When police suspect that a driver is under the influence of alcohol or drugs, they will pull them over and initiate a traffic stop. One of the things that the cop is almost guaranteed to do is ask the driver to take a breath test on a breathalyzer.
Not all of these breathalyzers are the same, though. The differences between the breath testing machines used on the road and those that stay in police departments are a big factor in how cases of driving under the influence (DUI) are investigated in Philadelphia.
Preliminary Versus Evidentiary Breath Testing Machines
During the traffic stop, a police officer who requests a breath test only has access to a preliminary breath testing machine. Also referred to as a portable breathalyzer, these are different in three ways from the evidentiary breath tests that are housed in police departments across Philadelphia:
- Evidentiary machines are not portable
- Evidentiary machines print out the results, while preliminary ones do not
- Preliminary breath tests cannot be used as evidence
The most obvious difference between the two is that preliminary breath testing machines are portable, while evidentiary ones are not. Preliminary tests are done on what people tend to think of when they hear the word “breathalyzer” – a hand-held machine weighing less than a pound, with a funnel-shaped mouthpiece.
Evidentiary testing machines, on the other hand, are around the size of the average computer printer. They are unwieldy, heavy, and, most importantly, they need to be plugged into an electrical outlet to work. Because they can't feasibly be taken out on the road, police have to rely on preliminary testing machines, first.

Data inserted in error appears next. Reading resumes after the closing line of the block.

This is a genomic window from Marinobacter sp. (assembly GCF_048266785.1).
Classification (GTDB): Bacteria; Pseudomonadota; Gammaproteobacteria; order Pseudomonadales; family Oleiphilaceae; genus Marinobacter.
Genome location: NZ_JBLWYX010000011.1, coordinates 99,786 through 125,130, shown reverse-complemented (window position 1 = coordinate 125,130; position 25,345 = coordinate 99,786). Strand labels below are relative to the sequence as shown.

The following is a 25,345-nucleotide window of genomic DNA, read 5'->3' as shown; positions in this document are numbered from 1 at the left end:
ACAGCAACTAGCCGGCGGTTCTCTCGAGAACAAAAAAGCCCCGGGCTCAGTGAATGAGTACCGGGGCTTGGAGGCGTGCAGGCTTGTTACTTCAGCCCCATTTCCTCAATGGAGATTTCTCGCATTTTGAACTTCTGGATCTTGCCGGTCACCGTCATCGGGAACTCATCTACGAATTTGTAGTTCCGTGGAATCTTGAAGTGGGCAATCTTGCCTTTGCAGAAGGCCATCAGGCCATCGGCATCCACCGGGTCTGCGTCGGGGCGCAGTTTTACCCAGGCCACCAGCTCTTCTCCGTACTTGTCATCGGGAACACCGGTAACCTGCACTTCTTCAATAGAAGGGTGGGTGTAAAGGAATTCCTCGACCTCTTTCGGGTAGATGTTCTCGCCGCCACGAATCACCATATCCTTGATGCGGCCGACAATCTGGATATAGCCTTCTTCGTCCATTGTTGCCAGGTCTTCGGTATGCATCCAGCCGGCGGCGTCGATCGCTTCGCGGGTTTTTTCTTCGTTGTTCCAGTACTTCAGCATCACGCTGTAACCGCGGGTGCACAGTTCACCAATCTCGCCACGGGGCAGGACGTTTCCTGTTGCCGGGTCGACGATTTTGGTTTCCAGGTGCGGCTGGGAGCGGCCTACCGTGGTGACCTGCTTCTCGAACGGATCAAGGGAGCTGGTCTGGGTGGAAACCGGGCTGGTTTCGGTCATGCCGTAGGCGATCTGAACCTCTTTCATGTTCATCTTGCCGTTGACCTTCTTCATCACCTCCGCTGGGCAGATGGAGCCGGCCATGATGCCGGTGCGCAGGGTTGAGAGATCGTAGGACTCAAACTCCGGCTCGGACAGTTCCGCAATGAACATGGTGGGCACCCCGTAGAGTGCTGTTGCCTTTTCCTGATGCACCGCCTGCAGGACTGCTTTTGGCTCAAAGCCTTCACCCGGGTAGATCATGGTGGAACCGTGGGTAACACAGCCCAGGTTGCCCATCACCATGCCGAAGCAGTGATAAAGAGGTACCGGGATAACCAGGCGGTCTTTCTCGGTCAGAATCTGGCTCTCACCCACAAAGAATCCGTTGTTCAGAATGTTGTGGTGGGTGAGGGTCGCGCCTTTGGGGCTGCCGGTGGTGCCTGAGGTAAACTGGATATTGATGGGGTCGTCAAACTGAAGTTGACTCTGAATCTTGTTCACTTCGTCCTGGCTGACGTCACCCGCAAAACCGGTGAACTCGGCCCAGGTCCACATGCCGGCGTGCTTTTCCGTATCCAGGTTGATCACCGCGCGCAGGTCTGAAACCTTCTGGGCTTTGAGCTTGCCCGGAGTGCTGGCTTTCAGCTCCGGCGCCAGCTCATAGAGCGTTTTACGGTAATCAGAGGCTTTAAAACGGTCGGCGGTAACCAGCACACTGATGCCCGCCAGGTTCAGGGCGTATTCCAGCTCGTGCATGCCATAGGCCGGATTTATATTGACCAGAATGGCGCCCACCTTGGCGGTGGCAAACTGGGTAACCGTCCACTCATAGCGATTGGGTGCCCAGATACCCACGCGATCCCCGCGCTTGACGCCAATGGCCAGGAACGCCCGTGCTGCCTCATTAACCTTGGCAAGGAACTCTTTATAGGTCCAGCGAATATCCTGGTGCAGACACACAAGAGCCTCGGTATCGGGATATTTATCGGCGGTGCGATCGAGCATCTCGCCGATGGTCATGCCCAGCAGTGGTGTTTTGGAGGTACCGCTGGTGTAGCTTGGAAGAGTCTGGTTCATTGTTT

Breath samples that get analyzed in evidentiary machines in the police department lead to a printed report that includes the breath alcohol content in the sample. Breath tests that are done with a preliminary machine, on the other hand, only lead to a reading on a tiny display screen.
Admissibility as Evidence
Because they produce no paper trail, the results of a preliminary breath testing machine cannot be admitted as evidence in a DUI case. This avoids the tricky situation where a police officer has to remember the reading on the display screen, raising important questions about his or her memory and their credibility.
Instead, the function of a preliminary machine is more to give the officer at the traffic stop an indication that the driver might be under the influence and in need of further investigation. Readings above the legal limit, or even close to it, can be used to justify a decision to make an arrest at the traffic stop and bring the driver into the station for a test on the evidentiary testing machine.
Joseph D. Lento: DUI Defense in Philadelphia
Joseph D. Lento is a criminal defense lawyer who represents the accused in Philadelphia, including people accused of drunk driving. Contact him online or call his law office at (215) 535-5353 for help defending against an allegation that you were driving while under the influence.